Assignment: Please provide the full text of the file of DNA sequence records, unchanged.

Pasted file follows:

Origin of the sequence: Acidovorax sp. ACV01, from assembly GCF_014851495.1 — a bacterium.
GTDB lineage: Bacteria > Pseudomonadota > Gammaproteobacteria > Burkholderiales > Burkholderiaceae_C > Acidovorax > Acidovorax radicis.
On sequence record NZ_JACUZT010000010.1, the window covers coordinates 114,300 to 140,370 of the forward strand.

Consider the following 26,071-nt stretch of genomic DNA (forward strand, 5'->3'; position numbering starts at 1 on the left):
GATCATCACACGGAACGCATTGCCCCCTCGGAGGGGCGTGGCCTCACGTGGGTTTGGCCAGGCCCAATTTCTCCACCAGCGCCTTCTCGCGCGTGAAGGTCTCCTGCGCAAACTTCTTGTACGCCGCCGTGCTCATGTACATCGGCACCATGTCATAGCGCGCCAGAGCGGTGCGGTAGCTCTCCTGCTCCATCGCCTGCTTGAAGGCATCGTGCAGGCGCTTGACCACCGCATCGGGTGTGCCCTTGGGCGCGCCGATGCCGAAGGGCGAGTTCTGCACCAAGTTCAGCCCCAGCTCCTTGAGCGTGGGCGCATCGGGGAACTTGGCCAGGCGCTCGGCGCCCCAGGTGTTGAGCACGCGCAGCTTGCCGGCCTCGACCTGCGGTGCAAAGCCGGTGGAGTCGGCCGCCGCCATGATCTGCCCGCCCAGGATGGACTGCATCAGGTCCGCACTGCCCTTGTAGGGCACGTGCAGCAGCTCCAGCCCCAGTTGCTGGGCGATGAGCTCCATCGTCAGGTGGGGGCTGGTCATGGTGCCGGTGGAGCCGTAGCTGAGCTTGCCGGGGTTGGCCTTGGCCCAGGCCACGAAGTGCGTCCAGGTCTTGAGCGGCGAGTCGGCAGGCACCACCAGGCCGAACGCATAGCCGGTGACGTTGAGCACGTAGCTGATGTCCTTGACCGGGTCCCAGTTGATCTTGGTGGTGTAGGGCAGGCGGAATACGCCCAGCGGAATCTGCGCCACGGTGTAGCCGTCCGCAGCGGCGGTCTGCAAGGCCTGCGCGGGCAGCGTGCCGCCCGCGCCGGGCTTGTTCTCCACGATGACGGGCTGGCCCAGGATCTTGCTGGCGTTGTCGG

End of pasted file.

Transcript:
Origin of the sequence: Acidovorax sp. ACV01, from assembly GCF_014851495.1 — a bacterium.
GTDB lineage: Bacteria > Pseudomonadota > Gammaproteobacteria > Burkholderiales > Burkholderiaceae_C > Acidovorax > Acidovorax radicis.
On sequence record NZ_JACUZT010000010.1, the window covers coordinates 114,300 to 140,370 of the forward strand.

Consider the following 26,071-nt stretch of genomic DNA (forward strand, 5'->3'; position numbering starts at 1 on the left):
GATCATCACACGGAACGCATTGCCCCCTCGGAGGGGCGTGGCCTCACGTGGGTTTGGCCAGGCCCAATTTCTCCACCAGCGCCTTCTCGCGCGTGAAGGTCTCCTGCGCAAACTTCTTGTACGCCGCCGTGCTCATGTACATCGGCACCATGTCATAGCGCGCCAGAGCGGTGCGGTAGCTCTCCTGCTCCATCGCCTGCTTGAAGGCATCGTGCAGGCGCTTGACCACCGCATCGGGTGTGCCCTTGGGCGCGCCGATGCCGAAGGGCGAGTTCTGCACCAAGTTCAGCCCCAGCTCCTTGAGCGTGGGCGCATCGGGGAACTTGGCCAGGCGCTCGGCGCCCCAGGTGTTGAGCACGCGCAGCTTGCCGGCCTCGACCTGCGGTGCAAAGCCGGTGGAGTCGGCCGCCGCCATGATCTGCCCGCCCAGGATGGACTGCATCAGGTCCGCACTGCCCTTGTAGGGCACGTGCAGCAGCTCCAGCCCCAGTTGCTGGGCGATGAGCTCCATCGTCAGGTGGGGGCTGGTCATGGTGCCGGTGGAGCCGTAGCTGAGCTTGCCGGGGTTGGCCTTGGCCCAGGCCACGAAGTGCGTCCAGGTCTTGAGCGGCGAGTCGGCAGGCACCACCAGGCCGAACGCATAGCCGGTGACGTTGAGCACGTAGCTGATGTCCTTGACCGGGTCCCAGTTGATCTTGGTGGTGTAGGGCAGGCGGAATACGCCCAGCGGAATCTGCGCCACGGTGTAGCCGTCCGCAGCGGCGGTCTGCAAGGCCTGCGCGGGCAGCGTGCCGCCCGCGCCGGGCTTGTTCTCCACGATGACGGGCTGGCCCAGGATCTTGCTGGCGTTGTCGG